Network Computing is part of the Informa Tech Division of Informa PLC

This site is operated by a business or businesses owned by Informa PLC and all copyright resides with them. Informa PLC's registered office is 5 Howick Place, London SW1P 1WG. Registered in England and Wales. Number 8860726.

Raytheon's eCenter Goes for EMC

Data security is on everyones minds these days. Hardly a week goes by without a report about a security breach at some data center, resulting in the exposure of sensitive information, such as credit card numbers or account information. Securing data both physically and in the electronic sense is not always easy to achieve, however.

Catering to customers that Steve McCann, director of business development at
Raytheon Company’s (NYSE: RTNA, RTNB)
eCenter Technologies, calls "sensitive to security concerns,"
eCenter selected
EMC Corp.
as the first storage solution provider for the data center. According to McCann, that decision was partly based on EMC's standing in the marketplace and the natural appeal EMC storage has to the high-end customers eCenter is targeting.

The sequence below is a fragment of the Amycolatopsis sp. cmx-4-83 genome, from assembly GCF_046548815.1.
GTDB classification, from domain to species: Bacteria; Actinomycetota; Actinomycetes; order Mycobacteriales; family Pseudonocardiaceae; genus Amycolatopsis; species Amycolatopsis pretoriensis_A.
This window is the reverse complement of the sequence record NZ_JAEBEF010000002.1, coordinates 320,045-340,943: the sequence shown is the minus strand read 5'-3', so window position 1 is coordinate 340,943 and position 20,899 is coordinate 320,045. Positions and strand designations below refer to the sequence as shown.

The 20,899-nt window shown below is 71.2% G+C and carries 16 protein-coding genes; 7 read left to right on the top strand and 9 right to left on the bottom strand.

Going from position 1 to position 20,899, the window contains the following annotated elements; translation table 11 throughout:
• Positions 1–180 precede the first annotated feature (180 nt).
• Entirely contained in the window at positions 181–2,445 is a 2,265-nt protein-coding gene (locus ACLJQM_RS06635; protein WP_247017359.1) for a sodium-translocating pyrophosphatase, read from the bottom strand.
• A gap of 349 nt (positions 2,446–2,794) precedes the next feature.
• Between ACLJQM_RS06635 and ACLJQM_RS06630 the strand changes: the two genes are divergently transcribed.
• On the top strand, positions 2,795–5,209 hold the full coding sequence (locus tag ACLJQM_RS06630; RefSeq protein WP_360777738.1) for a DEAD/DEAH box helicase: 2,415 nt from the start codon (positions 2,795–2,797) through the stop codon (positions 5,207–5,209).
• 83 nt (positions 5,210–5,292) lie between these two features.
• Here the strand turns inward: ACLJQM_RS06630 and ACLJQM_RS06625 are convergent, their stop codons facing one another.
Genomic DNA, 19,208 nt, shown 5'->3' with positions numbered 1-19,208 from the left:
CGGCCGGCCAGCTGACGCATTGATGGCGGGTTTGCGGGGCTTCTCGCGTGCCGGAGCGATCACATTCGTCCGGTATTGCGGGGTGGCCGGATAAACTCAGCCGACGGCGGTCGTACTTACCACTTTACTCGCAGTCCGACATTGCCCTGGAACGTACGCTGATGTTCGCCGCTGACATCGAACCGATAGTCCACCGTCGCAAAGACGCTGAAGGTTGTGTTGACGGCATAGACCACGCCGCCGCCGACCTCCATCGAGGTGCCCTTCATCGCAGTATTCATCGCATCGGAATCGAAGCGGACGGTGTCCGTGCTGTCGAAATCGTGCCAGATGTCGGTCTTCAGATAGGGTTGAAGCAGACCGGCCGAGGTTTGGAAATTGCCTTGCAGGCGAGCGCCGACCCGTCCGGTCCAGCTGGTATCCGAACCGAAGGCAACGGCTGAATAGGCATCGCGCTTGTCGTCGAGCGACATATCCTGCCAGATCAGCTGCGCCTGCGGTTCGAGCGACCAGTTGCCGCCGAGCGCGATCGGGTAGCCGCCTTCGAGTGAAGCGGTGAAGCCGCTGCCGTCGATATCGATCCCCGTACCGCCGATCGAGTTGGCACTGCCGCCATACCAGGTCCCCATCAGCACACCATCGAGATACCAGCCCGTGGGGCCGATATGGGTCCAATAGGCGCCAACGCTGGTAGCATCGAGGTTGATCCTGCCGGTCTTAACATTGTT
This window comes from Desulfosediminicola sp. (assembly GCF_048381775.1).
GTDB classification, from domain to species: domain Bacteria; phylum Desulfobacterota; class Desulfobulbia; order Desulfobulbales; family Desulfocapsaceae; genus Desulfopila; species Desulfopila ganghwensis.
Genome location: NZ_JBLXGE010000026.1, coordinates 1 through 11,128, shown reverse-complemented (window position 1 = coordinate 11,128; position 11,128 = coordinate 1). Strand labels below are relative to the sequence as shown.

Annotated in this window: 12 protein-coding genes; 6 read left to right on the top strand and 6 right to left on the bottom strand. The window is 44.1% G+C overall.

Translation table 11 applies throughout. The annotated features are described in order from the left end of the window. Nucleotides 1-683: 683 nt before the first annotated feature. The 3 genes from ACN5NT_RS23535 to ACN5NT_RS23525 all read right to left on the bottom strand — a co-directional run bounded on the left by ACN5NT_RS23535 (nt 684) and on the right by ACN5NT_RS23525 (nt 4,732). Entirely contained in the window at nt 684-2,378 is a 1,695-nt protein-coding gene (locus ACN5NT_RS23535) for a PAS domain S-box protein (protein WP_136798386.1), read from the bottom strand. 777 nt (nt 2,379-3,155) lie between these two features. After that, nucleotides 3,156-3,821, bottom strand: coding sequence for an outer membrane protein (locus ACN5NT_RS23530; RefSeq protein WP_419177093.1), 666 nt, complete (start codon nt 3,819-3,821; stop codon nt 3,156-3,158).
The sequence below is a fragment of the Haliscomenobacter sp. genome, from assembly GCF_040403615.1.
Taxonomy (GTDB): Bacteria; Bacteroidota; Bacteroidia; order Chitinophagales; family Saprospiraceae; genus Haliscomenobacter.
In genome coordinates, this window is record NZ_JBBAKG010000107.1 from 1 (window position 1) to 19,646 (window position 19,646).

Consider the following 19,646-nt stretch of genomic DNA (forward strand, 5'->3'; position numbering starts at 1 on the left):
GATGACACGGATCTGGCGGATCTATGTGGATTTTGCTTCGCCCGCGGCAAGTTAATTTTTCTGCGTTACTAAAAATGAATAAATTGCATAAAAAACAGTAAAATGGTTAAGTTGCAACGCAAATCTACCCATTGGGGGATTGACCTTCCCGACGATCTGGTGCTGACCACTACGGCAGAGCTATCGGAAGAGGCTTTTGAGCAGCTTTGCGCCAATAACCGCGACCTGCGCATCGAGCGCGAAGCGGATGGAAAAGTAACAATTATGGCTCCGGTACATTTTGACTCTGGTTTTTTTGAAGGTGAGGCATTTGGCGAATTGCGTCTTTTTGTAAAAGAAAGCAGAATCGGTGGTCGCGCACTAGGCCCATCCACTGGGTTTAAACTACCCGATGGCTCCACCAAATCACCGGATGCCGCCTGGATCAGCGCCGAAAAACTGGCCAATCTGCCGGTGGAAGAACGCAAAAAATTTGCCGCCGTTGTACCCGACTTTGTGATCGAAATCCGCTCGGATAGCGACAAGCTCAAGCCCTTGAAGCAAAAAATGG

The eCenter facility, described by some as a fortress, is a repurposed building that Raytheon previously used for processing classified data from U.S. Government intelligence satellites. Features like 12-inch-thick walls and special network conduit that prevents electronic eavesdropping and tampering, provides the facility with a strong foundation of physical security.

Added to the physical security of the building is a mix of the data security provided by the EMC software and best practices that has enabled eCenter to be qualified under the EMC Proven E-Infostructure program. That program ensures that all the processes and procedures required to maintain a high level of data security and integrity are in place and working, Raytheon says.

For example, eCenter uses EMC’s TimeFinder and other data management software that enables the creation of separately addressable data volumes, along with the ability to access current data. That combination of features solves the problem of competing workloads, and, combined with mirroring and the Symmetrix Remote Data Facility, enhances the ability to maintain high levels of data recovery and business continuity capabilities.